Table of Contents Author Guidelines Submit a Manuscript
Scientific Programming
Volume 22 (2014), Issue 3, Pages 239-257

Aristotle: A performance Impact Indicator for the OpenCL Kernels Using Local Memory

Jianbin Fang,1 Henk Sips,1 and Ana Lucia Varbanescu2

1Delft University of Technology, Delft, The Netherlands
2University of Amsterdam, Amsterdam, The Netherlands

Copyright © 2014 Hindawi Publishing Corporation. This is an open access article distributed under the Creative Commons Attribution License, which permits unrestricted use, distribution, and reproduction in any medium, provided the original work is properly cited.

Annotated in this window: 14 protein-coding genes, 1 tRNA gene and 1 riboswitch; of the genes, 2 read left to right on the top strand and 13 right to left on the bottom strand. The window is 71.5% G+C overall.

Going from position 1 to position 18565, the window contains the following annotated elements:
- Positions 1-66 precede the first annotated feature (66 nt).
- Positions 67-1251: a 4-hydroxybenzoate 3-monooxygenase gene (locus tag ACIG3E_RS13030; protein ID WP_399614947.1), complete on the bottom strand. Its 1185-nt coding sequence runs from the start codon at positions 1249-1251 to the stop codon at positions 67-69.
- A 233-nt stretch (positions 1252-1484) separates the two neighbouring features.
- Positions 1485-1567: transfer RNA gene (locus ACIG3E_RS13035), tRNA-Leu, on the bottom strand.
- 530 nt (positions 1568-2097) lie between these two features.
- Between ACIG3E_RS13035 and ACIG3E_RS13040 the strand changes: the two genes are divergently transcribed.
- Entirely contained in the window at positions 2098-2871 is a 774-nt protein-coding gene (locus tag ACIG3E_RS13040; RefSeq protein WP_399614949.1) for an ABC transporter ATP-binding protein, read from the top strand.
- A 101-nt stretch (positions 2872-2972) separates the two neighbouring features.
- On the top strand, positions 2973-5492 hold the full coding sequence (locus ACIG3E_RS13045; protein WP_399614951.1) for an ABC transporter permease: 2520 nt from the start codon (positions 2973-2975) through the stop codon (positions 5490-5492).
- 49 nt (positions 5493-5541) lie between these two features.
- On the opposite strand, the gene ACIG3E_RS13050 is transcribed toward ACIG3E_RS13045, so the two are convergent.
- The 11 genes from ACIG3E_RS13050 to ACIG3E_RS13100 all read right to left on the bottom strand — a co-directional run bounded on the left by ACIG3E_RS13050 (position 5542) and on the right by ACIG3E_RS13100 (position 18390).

Due to the increasing complexity of multi/many-core architectures (with their mix of caches and scratch-pad memories) and applications (with different memory access patterns), the performance of many workloads becomes increasingly variable. In this work, we address one of the main causes for this performance variability: the efficiency of the memory system. Specifically, based on an empirical evaluation driven by memory access patterns, we qualify and partially quantify the performance impact of using local memory in multi/many-core processors. To do so, we systematically describe memory access patterns (MAPs) in an application-agnostic manner. Next, for each identified MAP, we use OpenCL (for portability reasons) to generate two microbenchmarks: a “naive” version (without local memory) and “an optimized” version (using local memory). We then evaluate both of them on typically used multi-core and many-core platforms, and we log their performance. What we eventually obtain is a local memory performance database, indexed by various MAPs and platforms. Further, we propose a set of composing rules for multiple MAPs. Thus, we can get an indicator of whether using local memory is beneficial in the presence of multiple memory access patterns. This indication can be used to either avoid the hassle of implementing optimizations with too little gain or, alternatively, give a rough prediction of the performance gain.